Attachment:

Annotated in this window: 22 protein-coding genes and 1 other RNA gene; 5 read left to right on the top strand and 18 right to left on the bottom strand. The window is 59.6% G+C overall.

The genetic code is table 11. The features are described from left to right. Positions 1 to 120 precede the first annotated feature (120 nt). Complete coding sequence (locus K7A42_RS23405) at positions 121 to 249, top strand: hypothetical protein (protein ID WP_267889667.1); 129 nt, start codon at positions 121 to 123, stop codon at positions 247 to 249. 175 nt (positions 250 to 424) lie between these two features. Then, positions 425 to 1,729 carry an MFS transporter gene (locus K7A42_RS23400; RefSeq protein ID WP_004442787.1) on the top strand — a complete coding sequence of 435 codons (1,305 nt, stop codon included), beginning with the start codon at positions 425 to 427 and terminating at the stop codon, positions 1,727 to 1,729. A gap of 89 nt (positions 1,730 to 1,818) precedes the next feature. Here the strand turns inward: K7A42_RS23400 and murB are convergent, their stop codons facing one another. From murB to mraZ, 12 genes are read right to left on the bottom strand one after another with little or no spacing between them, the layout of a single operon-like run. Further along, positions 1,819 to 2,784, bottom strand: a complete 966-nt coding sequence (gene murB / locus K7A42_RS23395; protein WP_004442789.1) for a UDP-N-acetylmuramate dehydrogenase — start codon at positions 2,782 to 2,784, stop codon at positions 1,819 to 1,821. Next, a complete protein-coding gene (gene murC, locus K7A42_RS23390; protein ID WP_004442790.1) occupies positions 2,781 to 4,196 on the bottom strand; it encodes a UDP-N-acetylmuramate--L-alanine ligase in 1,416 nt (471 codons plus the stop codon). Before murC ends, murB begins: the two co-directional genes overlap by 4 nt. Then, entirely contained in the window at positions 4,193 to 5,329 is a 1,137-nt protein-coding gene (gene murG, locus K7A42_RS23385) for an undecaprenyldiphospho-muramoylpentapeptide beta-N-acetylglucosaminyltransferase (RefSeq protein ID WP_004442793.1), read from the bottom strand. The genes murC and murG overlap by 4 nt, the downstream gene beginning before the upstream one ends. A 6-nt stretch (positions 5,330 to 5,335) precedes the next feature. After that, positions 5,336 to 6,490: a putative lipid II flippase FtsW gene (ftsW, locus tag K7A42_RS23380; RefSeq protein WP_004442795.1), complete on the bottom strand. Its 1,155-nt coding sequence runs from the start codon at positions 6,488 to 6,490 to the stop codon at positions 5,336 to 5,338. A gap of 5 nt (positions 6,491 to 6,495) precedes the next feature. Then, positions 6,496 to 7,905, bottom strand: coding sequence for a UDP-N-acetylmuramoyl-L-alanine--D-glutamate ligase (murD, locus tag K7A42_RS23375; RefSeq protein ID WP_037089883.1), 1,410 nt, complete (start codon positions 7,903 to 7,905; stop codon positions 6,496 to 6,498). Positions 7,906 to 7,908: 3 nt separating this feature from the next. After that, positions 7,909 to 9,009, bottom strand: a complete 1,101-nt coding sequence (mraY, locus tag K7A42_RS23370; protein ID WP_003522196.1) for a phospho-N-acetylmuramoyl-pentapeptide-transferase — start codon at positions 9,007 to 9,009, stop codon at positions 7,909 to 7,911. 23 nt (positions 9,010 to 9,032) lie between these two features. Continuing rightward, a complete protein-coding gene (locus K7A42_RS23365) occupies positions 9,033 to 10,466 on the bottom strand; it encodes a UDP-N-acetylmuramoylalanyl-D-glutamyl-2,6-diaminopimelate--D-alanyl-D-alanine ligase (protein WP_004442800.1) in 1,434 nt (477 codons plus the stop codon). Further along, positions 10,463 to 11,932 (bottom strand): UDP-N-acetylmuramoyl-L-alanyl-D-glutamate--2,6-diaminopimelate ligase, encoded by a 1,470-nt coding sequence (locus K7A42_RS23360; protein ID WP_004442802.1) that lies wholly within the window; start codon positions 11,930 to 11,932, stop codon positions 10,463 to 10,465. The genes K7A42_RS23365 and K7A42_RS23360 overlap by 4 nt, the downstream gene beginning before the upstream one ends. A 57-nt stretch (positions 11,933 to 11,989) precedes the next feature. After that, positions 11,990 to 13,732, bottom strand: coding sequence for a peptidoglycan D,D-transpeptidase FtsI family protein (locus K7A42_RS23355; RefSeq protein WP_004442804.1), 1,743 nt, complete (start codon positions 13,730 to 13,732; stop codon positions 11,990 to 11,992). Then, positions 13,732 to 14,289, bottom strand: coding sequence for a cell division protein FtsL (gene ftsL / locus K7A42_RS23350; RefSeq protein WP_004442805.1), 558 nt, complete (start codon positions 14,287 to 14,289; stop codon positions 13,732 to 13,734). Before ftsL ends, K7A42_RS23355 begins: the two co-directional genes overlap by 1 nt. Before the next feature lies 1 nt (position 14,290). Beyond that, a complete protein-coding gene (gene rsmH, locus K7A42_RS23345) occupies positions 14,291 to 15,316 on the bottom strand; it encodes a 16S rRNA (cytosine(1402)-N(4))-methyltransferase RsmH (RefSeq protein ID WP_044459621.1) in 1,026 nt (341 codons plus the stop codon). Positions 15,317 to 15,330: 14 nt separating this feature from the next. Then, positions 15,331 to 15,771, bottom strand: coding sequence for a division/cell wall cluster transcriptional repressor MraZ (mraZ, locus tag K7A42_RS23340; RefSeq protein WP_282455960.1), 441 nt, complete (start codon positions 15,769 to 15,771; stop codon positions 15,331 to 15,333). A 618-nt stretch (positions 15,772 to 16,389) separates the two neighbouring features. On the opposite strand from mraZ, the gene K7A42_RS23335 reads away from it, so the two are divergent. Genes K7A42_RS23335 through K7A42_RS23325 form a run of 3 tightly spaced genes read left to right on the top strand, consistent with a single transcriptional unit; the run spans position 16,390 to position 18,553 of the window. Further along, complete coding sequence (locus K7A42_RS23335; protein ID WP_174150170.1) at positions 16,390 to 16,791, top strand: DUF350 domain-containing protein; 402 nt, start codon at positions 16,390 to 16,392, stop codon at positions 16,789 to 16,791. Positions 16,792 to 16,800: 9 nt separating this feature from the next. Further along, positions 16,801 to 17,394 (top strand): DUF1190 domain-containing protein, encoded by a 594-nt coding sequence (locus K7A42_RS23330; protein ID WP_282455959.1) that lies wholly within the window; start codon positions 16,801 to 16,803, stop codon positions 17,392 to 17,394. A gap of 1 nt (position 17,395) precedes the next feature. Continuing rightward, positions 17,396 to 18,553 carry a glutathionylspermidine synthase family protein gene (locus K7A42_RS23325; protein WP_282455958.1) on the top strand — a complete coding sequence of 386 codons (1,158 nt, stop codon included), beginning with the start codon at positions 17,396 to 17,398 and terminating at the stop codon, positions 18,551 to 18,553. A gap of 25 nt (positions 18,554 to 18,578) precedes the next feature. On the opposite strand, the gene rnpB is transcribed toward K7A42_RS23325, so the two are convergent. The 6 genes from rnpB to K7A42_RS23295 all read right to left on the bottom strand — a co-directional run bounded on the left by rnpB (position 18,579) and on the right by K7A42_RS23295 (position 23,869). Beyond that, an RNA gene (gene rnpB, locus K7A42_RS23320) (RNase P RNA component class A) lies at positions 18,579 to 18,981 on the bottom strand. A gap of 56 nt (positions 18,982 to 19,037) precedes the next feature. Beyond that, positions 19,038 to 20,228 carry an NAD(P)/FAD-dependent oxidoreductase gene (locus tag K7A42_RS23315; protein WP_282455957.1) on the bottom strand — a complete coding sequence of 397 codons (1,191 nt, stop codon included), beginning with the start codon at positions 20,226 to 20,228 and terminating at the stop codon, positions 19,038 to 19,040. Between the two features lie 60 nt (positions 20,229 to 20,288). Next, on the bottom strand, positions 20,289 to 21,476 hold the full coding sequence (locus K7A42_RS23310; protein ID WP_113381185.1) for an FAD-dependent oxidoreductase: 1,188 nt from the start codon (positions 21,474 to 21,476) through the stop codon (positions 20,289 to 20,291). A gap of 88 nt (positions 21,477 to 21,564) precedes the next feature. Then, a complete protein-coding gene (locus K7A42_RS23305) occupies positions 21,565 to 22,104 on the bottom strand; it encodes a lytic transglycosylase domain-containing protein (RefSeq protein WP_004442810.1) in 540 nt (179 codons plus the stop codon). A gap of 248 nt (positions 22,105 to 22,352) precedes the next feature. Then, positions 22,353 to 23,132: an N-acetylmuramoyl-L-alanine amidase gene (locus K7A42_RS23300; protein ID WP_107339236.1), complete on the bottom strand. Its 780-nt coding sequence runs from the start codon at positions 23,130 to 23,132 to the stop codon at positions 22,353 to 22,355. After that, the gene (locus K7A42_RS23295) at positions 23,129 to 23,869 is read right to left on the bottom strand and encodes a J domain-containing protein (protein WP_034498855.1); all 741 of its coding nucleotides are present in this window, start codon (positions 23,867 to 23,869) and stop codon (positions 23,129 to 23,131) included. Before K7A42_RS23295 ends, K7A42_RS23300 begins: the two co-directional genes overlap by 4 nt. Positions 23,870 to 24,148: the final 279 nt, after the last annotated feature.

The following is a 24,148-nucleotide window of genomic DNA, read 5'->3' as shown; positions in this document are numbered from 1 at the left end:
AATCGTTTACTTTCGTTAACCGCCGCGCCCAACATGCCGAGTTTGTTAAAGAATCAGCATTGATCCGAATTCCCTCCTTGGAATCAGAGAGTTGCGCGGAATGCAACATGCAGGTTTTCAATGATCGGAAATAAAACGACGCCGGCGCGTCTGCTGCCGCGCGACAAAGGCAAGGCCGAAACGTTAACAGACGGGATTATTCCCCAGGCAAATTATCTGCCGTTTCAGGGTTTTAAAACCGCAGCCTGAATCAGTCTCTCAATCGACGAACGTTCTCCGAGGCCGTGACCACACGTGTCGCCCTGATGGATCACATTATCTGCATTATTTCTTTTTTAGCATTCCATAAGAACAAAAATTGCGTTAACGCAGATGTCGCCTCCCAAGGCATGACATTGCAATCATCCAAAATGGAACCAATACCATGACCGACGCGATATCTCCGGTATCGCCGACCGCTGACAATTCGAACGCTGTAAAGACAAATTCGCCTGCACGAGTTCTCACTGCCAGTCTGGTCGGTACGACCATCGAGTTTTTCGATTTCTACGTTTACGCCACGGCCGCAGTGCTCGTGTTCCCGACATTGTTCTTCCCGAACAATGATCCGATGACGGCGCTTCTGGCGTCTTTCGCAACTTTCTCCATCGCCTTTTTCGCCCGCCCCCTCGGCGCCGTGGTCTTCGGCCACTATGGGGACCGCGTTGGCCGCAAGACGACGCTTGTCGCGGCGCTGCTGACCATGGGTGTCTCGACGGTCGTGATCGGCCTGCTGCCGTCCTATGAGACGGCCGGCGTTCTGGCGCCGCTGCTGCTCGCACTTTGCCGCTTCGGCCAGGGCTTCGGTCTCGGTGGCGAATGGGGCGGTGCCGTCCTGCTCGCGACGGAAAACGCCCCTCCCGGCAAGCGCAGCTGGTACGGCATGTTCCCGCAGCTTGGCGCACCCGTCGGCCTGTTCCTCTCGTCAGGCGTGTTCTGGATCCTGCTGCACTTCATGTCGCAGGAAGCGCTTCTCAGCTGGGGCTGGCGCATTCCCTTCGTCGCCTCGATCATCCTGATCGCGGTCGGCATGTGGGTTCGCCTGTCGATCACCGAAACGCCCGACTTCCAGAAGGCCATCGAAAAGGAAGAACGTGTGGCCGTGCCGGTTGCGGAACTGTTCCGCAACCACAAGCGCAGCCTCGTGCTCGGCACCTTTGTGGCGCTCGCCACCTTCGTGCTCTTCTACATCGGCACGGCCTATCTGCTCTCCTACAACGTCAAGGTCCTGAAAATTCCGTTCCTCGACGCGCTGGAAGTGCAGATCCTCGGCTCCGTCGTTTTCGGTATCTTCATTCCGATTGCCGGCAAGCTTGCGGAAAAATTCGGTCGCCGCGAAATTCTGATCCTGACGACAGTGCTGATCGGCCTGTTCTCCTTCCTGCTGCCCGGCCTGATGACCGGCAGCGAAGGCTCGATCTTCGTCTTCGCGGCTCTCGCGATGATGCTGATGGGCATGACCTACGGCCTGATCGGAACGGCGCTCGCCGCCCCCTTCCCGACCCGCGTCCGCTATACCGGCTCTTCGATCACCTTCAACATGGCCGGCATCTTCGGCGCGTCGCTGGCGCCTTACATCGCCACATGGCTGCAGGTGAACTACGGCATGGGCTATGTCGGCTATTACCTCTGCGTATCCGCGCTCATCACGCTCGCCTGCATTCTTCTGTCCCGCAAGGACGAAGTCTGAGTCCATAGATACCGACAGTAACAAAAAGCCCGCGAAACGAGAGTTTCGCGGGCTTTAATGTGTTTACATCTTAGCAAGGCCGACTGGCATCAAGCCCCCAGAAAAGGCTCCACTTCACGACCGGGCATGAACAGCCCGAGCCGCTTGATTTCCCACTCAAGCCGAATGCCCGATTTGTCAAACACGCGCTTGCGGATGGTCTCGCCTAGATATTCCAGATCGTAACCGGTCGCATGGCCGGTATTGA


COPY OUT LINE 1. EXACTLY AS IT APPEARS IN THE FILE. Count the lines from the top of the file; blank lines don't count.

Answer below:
Annotated in this window: 22 protein-coding genes and 1 other RNA gene; 5 read left to right on the top strand and 18 right to left on the bottom strand. The window is 59.6% G+C overall.